Note that in parts 2, 3, and 4 of this series, we will write each server-side component as if it was its own independent application. This is to keep each of these posts easy to follow in a standalone way. However, in parts 5 and 6, we will combine these into a single folder structure. This will more accurately represent a real-world application, in which you are likely to have more than one server-side component.Create a new folder on your local machine and add a file named package.json into it. This contains the NPM configuration we need. The contents of the file should be as follows:

The project.json file does the following:

  • It defines the package dependencies we have when we develop our code. Currently we only have one - typescript.

  • It also defines a script that we can execute from within NPM. Currently we only have one - build, which will build our UDF into JavaScript using TypeScript's tsc command.

At a command prompt, open the folder we've been working in. Run npm install, which will find and install the TypeScript compiler. If you don't have NPM installed, install it by following the instructions here.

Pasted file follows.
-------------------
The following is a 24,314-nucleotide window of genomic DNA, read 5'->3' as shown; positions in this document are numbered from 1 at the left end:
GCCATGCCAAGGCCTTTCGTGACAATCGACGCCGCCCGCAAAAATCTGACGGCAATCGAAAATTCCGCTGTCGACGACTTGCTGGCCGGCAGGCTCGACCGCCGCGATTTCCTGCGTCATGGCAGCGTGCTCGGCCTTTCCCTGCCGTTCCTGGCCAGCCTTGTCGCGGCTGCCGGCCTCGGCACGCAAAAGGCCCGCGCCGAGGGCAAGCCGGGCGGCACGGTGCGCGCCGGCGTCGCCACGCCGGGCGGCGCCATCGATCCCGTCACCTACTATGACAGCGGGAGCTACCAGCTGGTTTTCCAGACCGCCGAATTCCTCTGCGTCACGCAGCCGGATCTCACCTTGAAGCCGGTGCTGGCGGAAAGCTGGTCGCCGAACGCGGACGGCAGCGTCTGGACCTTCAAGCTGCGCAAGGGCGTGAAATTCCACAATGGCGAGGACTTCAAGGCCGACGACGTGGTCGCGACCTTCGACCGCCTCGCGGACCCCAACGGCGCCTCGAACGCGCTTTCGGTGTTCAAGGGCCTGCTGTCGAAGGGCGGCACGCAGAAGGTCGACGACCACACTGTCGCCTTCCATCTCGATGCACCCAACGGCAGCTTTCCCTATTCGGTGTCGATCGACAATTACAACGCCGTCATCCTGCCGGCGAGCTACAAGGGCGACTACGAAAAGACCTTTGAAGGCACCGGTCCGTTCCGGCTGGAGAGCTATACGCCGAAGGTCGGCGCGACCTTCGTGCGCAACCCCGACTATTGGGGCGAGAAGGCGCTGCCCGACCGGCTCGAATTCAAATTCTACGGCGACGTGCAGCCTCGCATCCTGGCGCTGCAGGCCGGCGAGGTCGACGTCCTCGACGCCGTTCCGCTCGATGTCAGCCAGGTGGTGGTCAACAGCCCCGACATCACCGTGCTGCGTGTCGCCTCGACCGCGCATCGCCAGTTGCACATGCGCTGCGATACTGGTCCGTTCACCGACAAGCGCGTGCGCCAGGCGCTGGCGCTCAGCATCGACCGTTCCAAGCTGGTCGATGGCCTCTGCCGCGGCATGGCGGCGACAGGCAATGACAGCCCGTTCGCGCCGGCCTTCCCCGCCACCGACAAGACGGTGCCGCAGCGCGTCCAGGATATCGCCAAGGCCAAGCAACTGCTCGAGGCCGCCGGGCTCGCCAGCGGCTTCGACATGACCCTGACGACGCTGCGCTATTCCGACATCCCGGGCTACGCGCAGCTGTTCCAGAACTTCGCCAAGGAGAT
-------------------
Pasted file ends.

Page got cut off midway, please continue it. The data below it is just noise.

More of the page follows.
Next, create a file named tsconfig.json. This is the TypeScript project configuration. This should contain the following:

The tsconfig.json instructs TypeScript to do the following:

  • Find and compile all of the files with the .ts extension inside the src folder (we haven't created this yet!).

  • Target ECMAScript 2015, which is the version of JavaScript that Cosmos DB supports. If we use more modern features of TypeScript, it will handle the details of how to emit these as ECMAScript 2015-compatible code.

  • Save the output JavaScript to a single file named output/udf-getCustomerId.js. This filename is arbitrary and it could be any name we want, but I find it helpful to use the convention of .js, especially as we add more code in later parts of this series.
    Note that the outFile directive means that, even if we included multiple source TypeScript files, TypeScript will save the complete compiled script into a single output file. This is in keeping with the requirement that Cosmos DB imposes that a server-side component has to be specified in a single file.

Writing the UDF